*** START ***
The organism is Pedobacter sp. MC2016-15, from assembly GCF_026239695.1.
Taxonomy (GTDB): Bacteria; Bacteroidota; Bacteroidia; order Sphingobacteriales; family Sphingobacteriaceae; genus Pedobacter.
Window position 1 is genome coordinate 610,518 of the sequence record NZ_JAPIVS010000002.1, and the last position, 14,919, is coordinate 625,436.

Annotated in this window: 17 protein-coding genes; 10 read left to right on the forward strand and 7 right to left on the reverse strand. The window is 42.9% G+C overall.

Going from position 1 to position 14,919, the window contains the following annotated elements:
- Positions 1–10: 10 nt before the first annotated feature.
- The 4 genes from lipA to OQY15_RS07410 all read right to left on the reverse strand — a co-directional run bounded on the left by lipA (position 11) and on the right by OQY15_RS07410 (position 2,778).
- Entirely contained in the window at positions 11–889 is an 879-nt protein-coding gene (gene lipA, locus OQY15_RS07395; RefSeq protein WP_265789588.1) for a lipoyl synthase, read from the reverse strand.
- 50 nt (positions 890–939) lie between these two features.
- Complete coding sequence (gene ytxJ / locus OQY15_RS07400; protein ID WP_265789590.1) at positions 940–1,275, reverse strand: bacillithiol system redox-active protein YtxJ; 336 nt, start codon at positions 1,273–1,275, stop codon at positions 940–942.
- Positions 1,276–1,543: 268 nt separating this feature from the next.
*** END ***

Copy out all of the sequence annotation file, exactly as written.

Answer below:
The organism is Pedobacter sp. MC2016-15, from assembly GCF_026239695.1.
Taxonomy (GTDB): Bacteria; Bacteroidota; Bacteroidia; order Sphingobacteriales; family Sphingobacteriaceae; genus Pedobacter.
Window position 1 is genome coordinate 610,518 of the sequence record NZ_JAPIVS010000002.1, and the last position, 14,919, is coordinate 625,436.

Annotated in this window: 17 protein-coding genes; 10 read left to right on the forward strand and 7 right to left on the reverse strand. The window is 42.9% G+C overall.

Going from position 1 to position 14,919, the window contains the following annotated elements:
- Positions 1–10: 10 nt before the first annotated feature.
- The 4 genes from lipA to OQY15_RS07410 all read right to left on the reverse strand — a co-directional run bounded on the left by lipA (position 11) and on the right by OQY15_RS07410 (position 2,778).
- Entirely contained in the window at positions 11–889 is an 879-nt protein-coding gene (gene lipA, locus OQY15_RS07395; RefSeq protein WP_265789588.1) for a lipoyl synthase, read from the reverse strand.
- 50 nt (positions 890–939) lie between these two features.
- Complete coding sequence (gene ytxJ / locus OQY15_RS07400; protein ID WP_265789590.1) at positions 940–1,275, reverse strand: bacillithiol system redox-active protein YtxJ; 336 nt, start codon at positions 1,273–1,275, stop codon at positions 940–942.
- Positions 1,276–1,543: 268 nt separating this feature from the next.